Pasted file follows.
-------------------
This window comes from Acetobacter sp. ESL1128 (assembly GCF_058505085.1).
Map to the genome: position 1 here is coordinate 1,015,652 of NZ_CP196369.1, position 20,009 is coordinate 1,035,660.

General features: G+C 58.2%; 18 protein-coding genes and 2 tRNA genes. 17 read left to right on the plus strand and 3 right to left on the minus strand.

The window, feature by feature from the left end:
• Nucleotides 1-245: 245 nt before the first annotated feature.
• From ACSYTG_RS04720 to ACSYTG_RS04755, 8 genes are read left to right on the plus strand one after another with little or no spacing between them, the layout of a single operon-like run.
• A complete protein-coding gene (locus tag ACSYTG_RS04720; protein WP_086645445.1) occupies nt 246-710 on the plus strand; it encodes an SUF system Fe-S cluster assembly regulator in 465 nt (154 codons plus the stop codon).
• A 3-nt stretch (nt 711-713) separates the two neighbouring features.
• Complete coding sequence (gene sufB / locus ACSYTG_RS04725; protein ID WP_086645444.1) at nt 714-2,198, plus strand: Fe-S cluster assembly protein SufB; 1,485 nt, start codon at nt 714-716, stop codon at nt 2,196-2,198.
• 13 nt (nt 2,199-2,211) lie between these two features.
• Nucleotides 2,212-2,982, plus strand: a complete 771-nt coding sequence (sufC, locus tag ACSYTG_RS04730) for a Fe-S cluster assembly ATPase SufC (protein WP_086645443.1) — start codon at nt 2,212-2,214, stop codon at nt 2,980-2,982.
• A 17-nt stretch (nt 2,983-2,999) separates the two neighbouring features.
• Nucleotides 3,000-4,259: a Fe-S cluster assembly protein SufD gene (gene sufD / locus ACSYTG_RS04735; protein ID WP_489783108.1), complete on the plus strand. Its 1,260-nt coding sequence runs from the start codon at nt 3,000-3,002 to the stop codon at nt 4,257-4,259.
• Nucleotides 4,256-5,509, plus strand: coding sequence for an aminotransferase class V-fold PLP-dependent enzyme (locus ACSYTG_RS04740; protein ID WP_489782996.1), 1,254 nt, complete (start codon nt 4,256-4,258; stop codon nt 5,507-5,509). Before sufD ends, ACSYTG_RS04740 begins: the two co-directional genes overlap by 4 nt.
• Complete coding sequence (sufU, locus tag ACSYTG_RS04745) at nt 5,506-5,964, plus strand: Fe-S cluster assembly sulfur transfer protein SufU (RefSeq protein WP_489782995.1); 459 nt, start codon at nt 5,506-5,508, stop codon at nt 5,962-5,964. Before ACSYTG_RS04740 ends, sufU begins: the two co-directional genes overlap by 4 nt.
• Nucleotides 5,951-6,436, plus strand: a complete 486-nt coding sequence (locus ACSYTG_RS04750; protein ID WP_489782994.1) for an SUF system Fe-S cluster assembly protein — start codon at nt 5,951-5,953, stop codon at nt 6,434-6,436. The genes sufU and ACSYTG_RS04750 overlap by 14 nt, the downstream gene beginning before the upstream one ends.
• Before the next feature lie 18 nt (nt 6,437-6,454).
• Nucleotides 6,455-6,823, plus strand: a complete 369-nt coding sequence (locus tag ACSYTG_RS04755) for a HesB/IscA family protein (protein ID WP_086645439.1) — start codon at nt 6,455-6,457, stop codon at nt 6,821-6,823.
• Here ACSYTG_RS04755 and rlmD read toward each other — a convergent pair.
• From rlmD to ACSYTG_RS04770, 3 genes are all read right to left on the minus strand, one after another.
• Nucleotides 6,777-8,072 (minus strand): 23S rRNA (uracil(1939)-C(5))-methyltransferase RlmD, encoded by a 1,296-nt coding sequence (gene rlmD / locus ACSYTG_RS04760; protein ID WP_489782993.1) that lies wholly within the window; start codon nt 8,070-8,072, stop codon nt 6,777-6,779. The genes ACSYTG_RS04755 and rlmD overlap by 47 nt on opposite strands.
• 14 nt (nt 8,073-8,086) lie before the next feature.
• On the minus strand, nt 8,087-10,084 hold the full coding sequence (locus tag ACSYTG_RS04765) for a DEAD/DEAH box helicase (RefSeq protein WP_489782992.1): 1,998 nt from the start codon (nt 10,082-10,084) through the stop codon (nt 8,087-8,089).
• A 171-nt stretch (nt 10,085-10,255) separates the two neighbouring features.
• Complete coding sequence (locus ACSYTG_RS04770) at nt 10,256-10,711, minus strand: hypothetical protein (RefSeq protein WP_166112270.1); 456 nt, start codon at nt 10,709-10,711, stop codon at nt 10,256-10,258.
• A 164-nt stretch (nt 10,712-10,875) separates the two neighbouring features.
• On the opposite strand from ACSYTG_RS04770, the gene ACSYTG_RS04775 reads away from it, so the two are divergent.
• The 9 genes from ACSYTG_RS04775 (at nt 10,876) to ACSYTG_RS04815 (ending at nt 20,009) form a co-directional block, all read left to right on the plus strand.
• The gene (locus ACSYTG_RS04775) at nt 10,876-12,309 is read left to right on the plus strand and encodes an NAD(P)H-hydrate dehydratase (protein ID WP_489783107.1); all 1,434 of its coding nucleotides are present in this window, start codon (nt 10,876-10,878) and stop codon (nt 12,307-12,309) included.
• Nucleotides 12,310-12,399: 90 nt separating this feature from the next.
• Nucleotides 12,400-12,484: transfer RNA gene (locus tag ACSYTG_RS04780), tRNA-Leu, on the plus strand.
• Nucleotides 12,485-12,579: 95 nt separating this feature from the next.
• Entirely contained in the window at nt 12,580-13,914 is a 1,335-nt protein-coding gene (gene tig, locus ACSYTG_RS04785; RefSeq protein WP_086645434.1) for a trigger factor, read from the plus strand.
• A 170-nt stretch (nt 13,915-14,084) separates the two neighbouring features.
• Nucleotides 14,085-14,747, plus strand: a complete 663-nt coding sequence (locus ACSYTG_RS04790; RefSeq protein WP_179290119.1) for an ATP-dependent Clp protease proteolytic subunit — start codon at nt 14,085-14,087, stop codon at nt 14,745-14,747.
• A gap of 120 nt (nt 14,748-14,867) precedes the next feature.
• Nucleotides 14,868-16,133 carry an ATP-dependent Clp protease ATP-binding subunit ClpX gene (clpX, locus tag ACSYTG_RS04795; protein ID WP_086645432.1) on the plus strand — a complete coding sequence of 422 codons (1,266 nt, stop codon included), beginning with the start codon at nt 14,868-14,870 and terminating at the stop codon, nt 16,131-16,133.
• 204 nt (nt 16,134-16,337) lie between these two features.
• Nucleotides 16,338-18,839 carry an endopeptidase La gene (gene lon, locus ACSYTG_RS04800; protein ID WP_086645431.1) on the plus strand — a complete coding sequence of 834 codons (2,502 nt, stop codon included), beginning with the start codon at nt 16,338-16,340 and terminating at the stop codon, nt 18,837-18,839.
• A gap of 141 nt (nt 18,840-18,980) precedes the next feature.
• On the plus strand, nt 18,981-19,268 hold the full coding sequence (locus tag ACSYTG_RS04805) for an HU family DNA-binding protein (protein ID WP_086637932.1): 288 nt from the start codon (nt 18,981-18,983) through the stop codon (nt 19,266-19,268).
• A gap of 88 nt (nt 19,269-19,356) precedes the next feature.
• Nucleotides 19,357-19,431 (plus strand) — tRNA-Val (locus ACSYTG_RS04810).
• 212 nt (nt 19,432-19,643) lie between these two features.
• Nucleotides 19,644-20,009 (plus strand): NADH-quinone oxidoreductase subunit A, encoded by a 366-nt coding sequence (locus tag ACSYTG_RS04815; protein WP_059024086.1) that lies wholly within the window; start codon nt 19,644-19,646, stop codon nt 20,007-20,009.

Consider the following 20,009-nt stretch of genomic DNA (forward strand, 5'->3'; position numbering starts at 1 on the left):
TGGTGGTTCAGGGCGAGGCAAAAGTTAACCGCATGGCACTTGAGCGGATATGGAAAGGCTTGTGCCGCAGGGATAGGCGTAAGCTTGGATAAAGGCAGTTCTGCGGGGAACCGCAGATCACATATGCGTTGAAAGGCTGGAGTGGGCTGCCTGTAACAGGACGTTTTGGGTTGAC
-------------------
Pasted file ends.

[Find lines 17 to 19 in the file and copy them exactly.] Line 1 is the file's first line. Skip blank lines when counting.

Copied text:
• Before the next feature lie 18 nt (nt 6,437-6,454).
• Nucleotides 6,455-6,823, plus strand: a complete 369-nt coding sequence (locus tag ACSYTG_RS04755) for a HesB/IscA family protein (protein ID WP_086645439.1) — start codon at nt 6,455-6,457, stop codon at nt 6,821-6,823.
• Here ACSYTG_RS04755 and rlmD read toward each other — a convergent pair.